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Nearsightedness (myopia) is a common cause of blurred vision. It can be mild, moderate, or severe. If you are nearsighted, objects in the distance appear blurry and out of focus. You might squint or frown when trying to see distant objects clearly. View a photo as seen through a normal and a nearsighted eye.
Nearsightedness is usually a variation from normal, not a disease. Less often, nearsightedness happens because of another disease or condition.
Most nearsightedness is caused by a natural change in the shape of the eyeball. Less often, nearsightedness may be caused by a change in the cornea or the lens.
These problems cause light rays entering the eye to focus in front of the retina. Normally, light focuses directly on the retina.
The main symptom is blurred vision when looking at distant objects. If you can see well enough to read newspaper print but you struggle to see things that are farther away, you are probably nearsighted. You may have trouble clearly seeing images or words on a blackboard, movie screen, or television. This can lead to poor school, athletic, or work performance.
Your child may be nearsighted if he or she squints or frowns, gets headaches often, or holds books or other objects very close to his or her face. Children who are nearsighted may sit at the front of the classroom or very close to the TV or movie screen. They may not be interested in sports or other activities that require good distance vision.
If you think that your child may be nearsighted, see an eye care specialist. Treating nearsightedness early is important. With better visual skills, your child won't have as much trouble doing school work and other activities that require a person to see things far away.
Nearsightedness usually begins in childhood between ages 6 and 12. During the teen years, as the eyeballs continue to grow, it may develop or get worse quickly. Teenagers may need new glasses every 12 months or even more often.
Nearsightedness usually stops getting worse by age 20. Most nearsightedness stabilizes at a mild to moderate level.
A routine eye exam can show whether you are nearsighted. The eye exam includes questions about your eyesight and a physical exam of your eyes. Ophthalmoscopy, slit lamp exams, and other tests that check vision and eye health are also part of a routine eye exam.
Eye exams should be done for new babies and at all well-child visits.footnote 1 Nearsightedness is usually first discovered in children of grade-school age.
Most people who are nearsighted use eyeglasses or contact lenses to correct their vision.
Surgery can also reduce or fix nearsightedness. There are several surgery options, such as LASIK, PRK (photorefractive keratectomy), and artificial lens implants. The goal of surgery is to help you see more clearly without glasses or contacts. Most doctors consider 20/40 vision or better after surgery a satisfactory result. People with 20/40 vision or better are allowed to drive a car without corrective lenses.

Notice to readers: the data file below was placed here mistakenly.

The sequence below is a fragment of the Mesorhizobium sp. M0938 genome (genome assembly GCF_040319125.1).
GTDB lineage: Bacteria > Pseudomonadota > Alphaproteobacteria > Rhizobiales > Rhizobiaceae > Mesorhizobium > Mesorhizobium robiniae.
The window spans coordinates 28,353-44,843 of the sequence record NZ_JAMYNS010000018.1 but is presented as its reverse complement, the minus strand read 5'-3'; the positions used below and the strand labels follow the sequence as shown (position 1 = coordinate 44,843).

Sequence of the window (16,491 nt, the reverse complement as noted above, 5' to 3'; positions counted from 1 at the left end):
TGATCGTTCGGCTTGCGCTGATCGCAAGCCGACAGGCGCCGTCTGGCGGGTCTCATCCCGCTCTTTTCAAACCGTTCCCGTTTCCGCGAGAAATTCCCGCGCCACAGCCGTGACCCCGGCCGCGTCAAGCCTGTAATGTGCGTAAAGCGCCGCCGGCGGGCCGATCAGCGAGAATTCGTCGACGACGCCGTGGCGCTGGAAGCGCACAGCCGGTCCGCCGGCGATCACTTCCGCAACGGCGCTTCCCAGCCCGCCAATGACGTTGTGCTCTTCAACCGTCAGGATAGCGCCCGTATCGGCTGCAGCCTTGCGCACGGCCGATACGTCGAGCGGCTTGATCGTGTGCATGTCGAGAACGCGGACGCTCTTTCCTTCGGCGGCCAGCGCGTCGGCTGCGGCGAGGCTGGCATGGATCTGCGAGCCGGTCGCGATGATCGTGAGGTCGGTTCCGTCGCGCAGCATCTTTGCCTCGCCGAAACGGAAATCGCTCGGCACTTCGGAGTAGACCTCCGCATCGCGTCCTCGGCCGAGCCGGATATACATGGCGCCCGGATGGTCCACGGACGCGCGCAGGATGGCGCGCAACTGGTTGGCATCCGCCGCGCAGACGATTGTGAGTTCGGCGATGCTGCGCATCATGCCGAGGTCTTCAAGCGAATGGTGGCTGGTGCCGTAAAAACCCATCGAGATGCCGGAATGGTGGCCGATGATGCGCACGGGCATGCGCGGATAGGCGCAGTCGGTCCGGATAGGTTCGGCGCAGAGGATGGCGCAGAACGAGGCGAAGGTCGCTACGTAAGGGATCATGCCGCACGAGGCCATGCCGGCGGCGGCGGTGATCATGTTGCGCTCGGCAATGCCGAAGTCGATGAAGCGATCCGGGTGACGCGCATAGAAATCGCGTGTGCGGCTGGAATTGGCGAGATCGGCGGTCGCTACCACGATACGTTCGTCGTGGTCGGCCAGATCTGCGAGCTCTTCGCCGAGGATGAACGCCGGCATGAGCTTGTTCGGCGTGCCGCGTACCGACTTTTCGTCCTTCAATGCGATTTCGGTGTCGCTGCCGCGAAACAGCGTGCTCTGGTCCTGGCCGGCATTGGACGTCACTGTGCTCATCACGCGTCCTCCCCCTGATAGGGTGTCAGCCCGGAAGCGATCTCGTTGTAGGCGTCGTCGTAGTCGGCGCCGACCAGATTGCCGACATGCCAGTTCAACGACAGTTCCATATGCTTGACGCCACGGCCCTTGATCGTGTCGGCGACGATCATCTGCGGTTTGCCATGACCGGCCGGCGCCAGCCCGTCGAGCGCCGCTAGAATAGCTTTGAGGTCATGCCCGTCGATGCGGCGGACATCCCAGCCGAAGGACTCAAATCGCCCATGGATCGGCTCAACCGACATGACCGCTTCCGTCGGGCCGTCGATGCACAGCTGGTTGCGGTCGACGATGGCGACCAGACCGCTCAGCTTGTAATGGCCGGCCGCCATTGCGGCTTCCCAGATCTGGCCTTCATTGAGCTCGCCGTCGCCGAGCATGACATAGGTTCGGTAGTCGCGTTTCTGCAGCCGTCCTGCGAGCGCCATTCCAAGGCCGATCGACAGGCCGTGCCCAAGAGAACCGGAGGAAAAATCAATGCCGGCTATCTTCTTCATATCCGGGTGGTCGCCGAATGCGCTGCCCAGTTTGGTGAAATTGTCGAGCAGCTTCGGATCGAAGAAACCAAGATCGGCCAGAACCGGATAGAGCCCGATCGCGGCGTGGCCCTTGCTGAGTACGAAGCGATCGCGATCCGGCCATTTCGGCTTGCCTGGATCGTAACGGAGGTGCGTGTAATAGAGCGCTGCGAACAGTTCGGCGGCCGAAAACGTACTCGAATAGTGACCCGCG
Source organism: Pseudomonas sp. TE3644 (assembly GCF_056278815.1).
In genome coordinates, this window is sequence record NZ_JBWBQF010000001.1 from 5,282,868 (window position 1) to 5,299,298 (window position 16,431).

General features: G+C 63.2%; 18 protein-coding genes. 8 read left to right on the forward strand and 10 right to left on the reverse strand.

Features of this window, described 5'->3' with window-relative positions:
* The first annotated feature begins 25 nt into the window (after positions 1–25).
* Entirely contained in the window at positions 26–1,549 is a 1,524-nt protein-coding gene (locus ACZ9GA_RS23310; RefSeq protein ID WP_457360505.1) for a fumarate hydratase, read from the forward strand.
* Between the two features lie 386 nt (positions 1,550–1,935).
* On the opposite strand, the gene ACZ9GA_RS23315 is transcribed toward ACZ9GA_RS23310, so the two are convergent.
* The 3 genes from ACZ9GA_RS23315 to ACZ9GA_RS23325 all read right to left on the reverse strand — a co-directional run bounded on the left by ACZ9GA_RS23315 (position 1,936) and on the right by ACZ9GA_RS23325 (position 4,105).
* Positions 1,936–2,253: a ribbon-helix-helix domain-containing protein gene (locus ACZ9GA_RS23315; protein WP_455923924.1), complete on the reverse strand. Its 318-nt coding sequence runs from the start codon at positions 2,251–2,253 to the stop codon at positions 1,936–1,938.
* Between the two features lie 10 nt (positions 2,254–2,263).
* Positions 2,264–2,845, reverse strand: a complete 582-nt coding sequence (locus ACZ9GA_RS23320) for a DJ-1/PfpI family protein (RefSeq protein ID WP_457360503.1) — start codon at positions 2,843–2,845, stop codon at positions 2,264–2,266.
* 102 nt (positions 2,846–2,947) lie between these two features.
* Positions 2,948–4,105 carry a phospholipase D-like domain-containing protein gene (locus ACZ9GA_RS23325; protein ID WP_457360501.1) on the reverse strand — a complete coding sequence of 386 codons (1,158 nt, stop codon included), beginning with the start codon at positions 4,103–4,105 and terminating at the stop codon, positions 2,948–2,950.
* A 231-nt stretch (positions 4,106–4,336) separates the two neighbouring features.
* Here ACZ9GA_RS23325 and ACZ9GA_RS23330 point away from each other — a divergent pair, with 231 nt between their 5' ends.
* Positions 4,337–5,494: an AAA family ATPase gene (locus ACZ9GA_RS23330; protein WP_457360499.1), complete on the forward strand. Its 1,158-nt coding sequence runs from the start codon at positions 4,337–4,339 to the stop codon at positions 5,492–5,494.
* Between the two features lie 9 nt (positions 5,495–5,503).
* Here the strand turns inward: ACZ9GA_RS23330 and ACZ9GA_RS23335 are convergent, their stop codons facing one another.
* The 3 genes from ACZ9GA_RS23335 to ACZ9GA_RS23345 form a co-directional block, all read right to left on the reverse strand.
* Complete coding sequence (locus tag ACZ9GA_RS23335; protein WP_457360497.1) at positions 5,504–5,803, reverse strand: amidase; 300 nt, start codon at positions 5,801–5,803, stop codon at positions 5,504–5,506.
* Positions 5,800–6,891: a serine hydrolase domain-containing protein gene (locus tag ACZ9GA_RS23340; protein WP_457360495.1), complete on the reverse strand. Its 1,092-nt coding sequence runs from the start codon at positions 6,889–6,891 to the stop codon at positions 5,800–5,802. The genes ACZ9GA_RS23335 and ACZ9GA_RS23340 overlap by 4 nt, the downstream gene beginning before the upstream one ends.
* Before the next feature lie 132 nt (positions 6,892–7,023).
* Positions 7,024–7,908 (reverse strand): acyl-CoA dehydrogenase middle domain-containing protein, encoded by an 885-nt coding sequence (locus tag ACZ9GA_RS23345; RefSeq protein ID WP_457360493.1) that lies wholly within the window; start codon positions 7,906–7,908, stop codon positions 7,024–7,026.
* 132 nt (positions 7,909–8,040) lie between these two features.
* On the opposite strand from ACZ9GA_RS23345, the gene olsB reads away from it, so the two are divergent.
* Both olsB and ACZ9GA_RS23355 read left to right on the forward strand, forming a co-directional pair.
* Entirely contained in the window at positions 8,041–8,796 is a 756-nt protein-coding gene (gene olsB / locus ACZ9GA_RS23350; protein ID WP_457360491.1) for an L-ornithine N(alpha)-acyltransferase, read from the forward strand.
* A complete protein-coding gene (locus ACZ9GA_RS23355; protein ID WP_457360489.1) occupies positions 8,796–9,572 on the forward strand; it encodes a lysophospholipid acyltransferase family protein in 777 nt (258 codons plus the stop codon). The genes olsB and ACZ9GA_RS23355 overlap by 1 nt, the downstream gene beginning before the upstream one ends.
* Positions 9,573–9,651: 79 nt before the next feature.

If glasses or contact lenses are inconvenient for your work or lifestyle, surgery may be a good choice. But nearsightedness is not a disease, and a nearsighted eye is otherwise normal and healthy. Weigh your desire to have clear vision without glasses or contacts against the risks and cost of surgery. And be aware that you may still need to wear glasses or contact lenses after surgery.
If your vision doesn't bother you and if you have no driving problems or other safety concerns, you don't need to have any treatment. Nearsightedness won't affect the health of your eye, and it won't get worse just because you don't wear glasses or don't have surgery.
If you are nearsighted, get regular eye exams, and see your eye care specialist if you have changes in your vision.
American Academy of Pediatrics, et al. (2016). Policy statement: Visual system assessment in infants, children, and young adults by pediatricians. Pediatrics, 137(1): 28–30. DOI: 10.1542/peds.2015-3596. Accessed March 6, 2017.
Other Works Consulted
Kemper AR, et al. (2012). Uncorrected distance visual impairment among adolescents in the United States. Journal of Adolescent Health, 50(6): 645–647.
Riordan-Eva P (2011). Optics and refraction. In P Riordan-Eva, ET Cunningham, eds., Vaughan and Asbury's General Ophthalmology, 18th ed., pp. 396–411. New York: McGraw-Hill.
Trobe JD (2006). Principal ophthalmic conditions. Physician's Guide to Eye Care, 3rd ed., pp. 93–140. San Francisco: American Academy of Ophthalmology.
Current as ofMay 5, 2019
Author: Healthwise StaffMedical Review: Kathleen Romito, MD - Family MedicineAdam Husney, MD - Family MedicineE. Gregory Thompson, MD - Internal MedicineChristopher Joseph Rudnisky, MD, MPH, FRCSC - Ophthalmology
Current as of:
May 5, 2019
Medical Review:Kathleen Romito, MD - Family Medicine & Adam Husney, MD - Family Medicine & E. Gregory Thompson, MD - Internal Medicine & Christopher Joseph Rudnisky, MD, MPH, FRCSC - Ophthalmology
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